(constructive IVT with weakened conclusion)

Let f:[0,1]f\colon [0,1] \to \mathbb{R} be a uniformly continuous function from the unit interval to the real line, and suppose that f(0)<0f(0) \lt 0 while f(1)>0f(1) \gt 0. Then for every positive number ϵ\epsilon there exists a point c ϵc_\epsilon in the unit interval such that |f(c ϵ)|<ϵ{|f(c_\epsilon)|} \lt \epsilon.


(constructive IVT with strengthened hypothesis, assuming weak countable choice)

Let f:[0,1]f\colon [0,1] \to \mathbb{R} be a uniformly continuous function from the unit interval to the real line, and suppose that f(0)<0f(0) \lt 0 while f(1)>0f(1) \gt 0. Suppose further that, for any points a,ba,b in the unit interval with a<ba \lt b, there exists a point c a,bc_{a,b} such that a<c a,b<ba \lt c_{a,b} \lt b and |f(c a,b)|>0{|f(c_{a,b})|} \gt 0. (In other words, the non-zero set {c:|f(c)|>0}\{ c : {|f(c)|} \gt 0 \} is dense.) Then there exists a point cc in the unit interval such that f(c)=0f(c) = 0.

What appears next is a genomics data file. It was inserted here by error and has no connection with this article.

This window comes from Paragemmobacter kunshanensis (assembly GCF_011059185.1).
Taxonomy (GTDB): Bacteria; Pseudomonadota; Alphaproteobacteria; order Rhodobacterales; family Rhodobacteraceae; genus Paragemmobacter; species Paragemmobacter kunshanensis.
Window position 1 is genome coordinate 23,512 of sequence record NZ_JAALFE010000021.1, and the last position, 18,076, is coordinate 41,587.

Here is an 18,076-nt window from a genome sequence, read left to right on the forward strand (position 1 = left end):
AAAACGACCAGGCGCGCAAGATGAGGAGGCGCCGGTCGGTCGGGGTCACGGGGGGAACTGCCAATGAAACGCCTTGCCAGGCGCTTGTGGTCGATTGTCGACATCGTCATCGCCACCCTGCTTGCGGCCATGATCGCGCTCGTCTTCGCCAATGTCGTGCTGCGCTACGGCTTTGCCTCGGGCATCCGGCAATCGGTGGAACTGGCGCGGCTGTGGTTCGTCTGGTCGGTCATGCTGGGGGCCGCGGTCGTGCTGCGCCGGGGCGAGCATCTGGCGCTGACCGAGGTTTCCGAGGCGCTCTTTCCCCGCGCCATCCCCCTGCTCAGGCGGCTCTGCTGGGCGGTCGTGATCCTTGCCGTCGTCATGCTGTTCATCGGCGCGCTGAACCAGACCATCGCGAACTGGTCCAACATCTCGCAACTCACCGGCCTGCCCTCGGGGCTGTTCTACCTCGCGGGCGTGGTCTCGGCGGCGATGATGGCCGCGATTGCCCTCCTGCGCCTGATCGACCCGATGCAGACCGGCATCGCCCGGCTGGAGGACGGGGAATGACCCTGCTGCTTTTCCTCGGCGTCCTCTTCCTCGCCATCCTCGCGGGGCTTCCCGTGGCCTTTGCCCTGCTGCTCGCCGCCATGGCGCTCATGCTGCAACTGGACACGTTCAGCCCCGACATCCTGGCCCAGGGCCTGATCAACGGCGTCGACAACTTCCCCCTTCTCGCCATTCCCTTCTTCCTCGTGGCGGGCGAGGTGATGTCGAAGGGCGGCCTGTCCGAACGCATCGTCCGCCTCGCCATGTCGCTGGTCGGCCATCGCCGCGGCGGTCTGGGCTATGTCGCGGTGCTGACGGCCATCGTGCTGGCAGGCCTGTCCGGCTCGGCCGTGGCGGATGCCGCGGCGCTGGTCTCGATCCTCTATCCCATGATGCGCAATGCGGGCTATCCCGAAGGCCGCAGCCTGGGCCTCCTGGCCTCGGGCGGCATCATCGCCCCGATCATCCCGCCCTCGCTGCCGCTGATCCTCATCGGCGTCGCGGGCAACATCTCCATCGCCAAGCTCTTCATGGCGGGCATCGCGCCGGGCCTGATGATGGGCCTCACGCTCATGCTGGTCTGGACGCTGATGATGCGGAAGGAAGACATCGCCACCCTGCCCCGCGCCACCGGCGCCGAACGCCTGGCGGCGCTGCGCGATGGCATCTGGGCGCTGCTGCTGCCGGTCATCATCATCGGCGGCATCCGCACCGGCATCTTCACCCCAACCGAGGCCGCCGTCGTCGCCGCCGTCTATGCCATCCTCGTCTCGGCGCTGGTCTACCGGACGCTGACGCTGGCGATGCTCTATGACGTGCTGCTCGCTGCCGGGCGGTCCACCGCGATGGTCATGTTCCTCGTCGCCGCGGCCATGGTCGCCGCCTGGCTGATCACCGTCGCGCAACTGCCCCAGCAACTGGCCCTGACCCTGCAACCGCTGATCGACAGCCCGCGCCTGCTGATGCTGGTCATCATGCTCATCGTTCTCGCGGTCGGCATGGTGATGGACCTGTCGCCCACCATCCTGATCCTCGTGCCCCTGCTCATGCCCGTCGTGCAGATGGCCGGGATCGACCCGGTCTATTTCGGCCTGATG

In the constructive versions, we have changed from a continuous function to a uniformly continuous one just to be safe; while some varieties of constructive analysis accept the theorem that any continous function on [0,1][0,1] is uniformly continous, others do not, and some even refute it. In any case, even the classical version only applies to uniformly continuous functions, even though the classical mathematician is free to leave out the word ‘uniformly’ and so usually does. The more significant change is to either weaken the conclusion to an approximate zero, or to strengthen the hypothesis to forbid functions that ‘hover’ near zero on some subinterval; even interpreted classically, these are prima facie weaker results.

There are obvious generalisations in which the domain [0,1][0,1] is generalised to any compact interval, in which the signs of f(0)f(0) and f(1)f(1) are swapped, and in which the desired value f(c)=0f(c) = 0 is generalised to any real number. They may be proved either by modifying a proof of the main theorem or as a corollary by linearly transforming the input and output of ff.